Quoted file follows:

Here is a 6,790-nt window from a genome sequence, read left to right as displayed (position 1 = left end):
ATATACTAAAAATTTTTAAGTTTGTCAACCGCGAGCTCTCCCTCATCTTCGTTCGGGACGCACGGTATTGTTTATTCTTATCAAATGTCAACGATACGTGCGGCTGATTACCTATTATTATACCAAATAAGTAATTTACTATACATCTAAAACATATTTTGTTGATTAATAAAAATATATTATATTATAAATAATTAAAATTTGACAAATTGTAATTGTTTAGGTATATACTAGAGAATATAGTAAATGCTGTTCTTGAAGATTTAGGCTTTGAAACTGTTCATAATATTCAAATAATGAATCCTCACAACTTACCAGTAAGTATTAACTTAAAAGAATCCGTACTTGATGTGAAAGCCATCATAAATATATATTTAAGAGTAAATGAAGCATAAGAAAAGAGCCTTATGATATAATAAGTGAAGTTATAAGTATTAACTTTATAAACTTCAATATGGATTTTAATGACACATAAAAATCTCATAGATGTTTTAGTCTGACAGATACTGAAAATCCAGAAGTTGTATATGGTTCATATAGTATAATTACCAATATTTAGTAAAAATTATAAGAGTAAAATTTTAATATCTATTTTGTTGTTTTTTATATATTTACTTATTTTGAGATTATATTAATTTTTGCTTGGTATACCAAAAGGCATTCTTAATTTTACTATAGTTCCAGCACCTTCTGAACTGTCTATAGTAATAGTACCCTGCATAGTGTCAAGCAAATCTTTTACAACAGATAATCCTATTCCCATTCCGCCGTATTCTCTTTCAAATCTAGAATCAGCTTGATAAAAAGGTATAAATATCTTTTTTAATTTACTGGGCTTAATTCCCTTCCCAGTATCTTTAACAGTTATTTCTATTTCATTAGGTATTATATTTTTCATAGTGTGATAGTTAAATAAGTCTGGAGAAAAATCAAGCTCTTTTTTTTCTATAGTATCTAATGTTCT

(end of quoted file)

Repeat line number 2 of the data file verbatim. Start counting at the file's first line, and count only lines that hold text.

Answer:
ATATACTAAAAATTTTTAAGTTTGTCAACCGCGAGCTCTCCCTCATCTTCGTTCGGGACGCACGGTATTGTTTATTCTTATCAAATGTCAACGATACGTGCGGCTGATTACCTATTATTATACCAAATAAGTAATTTACTATACATCTAAAACATATTTTGTTGATTAATAAAAATATATTATATTATAAATAATTAAAATTTGACAAATTGTAATTGTTTAGGTATATACTAGAGAATATAGTAAATGCTGTTCTTGAAGATTTAGGCTTTGAAACTGTTCATAATATTCAAATAATGAATCCTCACAACTTACCAGTAAGTATTAACTTAAAAGAATCCGTACTTGATGTGAAAGCCATCATAAATATATATTTAAGAGTAAATGAAGCATAAGAAAAGAGCCTTATGATATAATAAGTGAAGTTATAAGTATTAACTTTATAAACTTCAATATGGATTTTAATGACACATAAAAATCTCATAGATGTTTTAGTCTGACAGATACTGAAAATCCAGAAGTTGTATATGGTTCATATAGTATAATTACCAATATTTAGTAAAAATTATAAGAGTAAAATTTTAATATCTATTTTGTTGTTTTTTATATATTTACTTATTTTGAGATTATATTAATTTTTGCTTGGTATACCAAAAGGCATTCTTAATTTTACTATAGTTCCAGCACCTTCTGAACTGTCTATAGTAATAGTACCCTGCATAGTGTCAAGCAAATCTTTTACAACAGATAATCCTATTCCCATTCCGCCGTATTCTCTTTCAAATCTAGAATCAGCTTGATAAAAAGGTATAAATATCTTTTTTAATTTACTGGGCTTAATTCCCTTCCCAGTATCTTTAACAGTTATTTCTATTTCATTAGGTATTATATTTTTCATAGTGTGATAGTTAAATAAGTCTGGAGAAAAATCAAGCTCTTTTTTTTCTATAGTATCTAATGTTCT